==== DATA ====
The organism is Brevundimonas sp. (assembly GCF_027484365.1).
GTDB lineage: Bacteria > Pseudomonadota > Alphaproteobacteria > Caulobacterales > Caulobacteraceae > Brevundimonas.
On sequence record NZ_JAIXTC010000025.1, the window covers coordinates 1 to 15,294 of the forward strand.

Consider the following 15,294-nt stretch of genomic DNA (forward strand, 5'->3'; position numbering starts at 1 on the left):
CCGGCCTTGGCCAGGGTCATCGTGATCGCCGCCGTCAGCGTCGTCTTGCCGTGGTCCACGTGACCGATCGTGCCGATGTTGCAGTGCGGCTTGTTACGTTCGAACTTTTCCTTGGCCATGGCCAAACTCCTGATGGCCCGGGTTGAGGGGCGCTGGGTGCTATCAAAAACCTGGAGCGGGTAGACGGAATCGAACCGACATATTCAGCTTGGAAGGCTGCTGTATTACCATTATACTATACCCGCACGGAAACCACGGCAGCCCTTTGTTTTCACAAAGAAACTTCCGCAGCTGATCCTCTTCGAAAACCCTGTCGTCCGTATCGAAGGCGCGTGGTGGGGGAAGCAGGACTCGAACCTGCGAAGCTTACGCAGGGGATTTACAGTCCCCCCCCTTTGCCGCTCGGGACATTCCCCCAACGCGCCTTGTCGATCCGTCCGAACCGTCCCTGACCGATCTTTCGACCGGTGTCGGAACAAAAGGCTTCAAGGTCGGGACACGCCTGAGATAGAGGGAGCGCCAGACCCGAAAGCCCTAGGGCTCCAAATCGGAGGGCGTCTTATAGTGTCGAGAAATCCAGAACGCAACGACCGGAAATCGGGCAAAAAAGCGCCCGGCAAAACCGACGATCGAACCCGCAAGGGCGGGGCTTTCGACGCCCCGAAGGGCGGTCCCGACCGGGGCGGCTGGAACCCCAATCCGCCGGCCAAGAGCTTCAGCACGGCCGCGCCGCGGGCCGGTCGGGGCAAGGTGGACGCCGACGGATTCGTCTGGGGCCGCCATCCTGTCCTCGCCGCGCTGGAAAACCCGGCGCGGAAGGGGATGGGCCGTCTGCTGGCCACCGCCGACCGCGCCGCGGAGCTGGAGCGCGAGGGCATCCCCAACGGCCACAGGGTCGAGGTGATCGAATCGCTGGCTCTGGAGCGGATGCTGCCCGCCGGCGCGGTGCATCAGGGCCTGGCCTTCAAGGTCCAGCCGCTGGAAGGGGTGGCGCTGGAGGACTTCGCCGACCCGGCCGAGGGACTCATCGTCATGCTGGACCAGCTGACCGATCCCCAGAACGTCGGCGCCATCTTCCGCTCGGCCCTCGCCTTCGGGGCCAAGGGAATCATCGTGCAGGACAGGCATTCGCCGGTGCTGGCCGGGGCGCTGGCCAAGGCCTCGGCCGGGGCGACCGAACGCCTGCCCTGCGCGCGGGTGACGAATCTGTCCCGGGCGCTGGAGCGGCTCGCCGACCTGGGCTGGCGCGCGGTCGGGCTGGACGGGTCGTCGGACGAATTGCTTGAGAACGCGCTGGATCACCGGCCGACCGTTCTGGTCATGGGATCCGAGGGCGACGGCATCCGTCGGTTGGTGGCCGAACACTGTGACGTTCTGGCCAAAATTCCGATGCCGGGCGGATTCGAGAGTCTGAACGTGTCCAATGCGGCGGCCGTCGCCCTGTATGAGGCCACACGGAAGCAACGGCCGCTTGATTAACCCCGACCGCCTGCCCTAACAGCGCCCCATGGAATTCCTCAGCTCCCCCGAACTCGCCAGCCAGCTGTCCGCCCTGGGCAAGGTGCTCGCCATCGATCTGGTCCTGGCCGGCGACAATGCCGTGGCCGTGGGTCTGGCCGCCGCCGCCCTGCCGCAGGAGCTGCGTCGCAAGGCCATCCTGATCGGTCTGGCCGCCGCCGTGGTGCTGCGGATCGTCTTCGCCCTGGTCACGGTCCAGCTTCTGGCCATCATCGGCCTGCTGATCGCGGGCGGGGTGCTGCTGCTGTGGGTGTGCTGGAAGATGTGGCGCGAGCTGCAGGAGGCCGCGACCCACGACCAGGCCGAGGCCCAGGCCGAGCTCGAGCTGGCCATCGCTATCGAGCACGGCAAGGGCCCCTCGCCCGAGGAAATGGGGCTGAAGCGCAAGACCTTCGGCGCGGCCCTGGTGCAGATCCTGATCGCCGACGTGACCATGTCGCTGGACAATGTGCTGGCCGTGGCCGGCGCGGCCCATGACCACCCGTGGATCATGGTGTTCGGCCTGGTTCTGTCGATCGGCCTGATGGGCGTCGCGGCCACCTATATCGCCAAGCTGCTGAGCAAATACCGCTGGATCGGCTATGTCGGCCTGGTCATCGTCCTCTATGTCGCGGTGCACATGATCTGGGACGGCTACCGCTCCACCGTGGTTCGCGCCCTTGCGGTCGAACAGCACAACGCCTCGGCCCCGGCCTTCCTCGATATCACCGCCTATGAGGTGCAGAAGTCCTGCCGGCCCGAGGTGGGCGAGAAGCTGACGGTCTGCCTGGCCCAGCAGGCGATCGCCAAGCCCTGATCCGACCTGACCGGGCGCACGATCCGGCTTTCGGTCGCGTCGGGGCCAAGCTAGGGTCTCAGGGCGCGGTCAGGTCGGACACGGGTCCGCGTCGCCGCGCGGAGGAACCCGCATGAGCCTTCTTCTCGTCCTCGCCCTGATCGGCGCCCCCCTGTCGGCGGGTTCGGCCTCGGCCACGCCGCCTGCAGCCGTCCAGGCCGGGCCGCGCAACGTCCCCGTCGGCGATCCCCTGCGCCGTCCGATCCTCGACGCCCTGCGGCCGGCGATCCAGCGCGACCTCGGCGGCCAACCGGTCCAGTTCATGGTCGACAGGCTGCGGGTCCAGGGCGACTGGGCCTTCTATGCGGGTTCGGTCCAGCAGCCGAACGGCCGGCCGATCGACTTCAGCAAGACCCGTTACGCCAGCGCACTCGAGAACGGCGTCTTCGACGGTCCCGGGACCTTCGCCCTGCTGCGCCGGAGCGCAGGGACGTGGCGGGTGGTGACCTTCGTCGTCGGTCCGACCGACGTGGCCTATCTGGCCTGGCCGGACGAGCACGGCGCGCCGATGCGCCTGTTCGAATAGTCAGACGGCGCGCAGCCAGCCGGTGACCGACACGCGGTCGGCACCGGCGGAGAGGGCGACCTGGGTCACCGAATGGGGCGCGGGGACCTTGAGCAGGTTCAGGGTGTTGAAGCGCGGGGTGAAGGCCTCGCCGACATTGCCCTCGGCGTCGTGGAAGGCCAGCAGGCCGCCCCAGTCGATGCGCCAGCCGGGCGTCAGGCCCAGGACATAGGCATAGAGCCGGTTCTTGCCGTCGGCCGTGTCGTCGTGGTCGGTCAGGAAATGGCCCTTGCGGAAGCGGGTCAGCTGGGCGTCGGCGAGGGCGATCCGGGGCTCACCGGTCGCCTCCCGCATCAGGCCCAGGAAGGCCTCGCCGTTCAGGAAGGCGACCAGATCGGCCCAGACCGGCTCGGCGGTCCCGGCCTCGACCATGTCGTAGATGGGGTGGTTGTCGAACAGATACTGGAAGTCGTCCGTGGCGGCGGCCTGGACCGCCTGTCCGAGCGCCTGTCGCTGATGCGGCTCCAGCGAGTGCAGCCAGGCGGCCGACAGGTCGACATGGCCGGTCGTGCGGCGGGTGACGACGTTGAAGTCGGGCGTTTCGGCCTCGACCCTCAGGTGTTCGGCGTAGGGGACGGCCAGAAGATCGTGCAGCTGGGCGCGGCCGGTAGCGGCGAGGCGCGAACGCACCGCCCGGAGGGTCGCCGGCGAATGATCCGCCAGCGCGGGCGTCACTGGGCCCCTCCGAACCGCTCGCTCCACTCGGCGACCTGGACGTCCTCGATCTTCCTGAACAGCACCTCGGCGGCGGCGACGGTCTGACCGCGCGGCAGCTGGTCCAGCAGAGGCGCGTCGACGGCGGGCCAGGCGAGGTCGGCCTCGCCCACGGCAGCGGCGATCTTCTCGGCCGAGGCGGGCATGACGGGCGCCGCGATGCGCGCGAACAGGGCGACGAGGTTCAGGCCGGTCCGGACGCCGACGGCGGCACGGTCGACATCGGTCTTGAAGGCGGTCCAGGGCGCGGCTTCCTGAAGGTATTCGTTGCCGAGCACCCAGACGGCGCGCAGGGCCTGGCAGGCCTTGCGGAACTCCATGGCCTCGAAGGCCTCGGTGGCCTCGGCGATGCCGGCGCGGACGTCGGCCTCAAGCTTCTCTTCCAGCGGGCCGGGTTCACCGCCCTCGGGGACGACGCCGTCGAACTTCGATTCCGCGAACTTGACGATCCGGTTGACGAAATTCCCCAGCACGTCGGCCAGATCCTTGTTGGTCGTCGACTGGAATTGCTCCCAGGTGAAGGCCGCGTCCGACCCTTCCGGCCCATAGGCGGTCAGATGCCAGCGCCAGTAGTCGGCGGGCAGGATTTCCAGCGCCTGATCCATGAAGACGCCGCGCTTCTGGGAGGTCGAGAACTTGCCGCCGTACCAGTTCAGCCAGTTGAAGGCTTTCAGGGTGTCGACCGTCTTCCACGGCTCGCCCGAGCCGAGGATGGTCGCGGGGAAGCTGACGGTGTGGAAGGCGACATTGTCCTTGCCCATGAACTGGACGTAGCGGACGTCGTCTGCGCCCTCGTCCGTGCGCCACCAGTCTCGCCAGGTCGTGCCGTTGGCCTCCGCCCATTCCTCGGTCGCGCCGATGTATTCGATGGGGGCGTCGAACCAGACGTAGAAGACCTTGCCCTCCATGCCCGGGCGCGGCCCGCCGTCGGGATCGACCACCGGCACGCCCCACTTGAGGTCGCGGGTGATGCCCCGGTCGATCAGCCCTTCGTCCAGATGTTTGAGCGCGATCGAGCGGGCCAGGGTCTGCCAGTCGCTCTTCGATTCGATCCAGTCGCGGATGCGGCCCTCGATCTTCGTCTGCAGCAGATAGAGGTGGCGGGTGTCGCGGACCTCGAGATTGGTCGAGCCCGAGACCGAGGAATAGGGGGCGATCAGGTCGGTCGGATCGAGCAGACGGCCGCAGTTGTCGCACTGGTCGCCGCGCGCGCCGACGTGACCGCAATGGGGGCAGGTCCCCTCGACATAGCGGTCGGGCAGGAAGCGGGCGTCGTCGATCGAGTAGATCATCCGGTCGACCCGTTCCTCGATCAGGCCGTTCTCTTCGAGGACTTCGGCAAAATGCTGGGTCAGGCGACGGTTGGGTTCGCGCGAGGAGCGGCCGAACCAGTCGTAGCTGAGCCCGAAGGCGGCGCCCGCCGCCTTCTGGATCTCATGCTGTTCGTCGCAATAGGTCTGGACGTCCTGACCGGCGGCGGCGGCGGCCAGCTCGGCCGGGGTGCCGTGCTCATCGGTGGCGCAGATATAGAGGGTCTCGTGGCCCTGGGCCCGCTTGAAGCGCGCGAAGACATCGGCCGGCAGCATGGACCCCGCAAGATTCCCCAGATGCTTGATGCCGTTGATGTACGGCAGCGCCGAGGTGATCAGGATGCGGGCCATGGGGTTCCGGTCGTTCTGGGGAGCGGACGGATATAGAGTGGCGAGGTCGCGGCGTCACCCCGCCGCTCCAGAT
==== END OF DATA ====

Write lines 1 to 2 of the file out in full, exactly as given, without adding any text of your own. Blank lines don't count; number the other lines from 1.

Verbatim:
The organism is Brevundimonas sp. (assembly GCF_027484365.1).
GTDB lineage: Bacteria > Pseudomonadota > Alphaproteobacteria > Caulobacterales > Caulobacteraceae > Brevundimonas.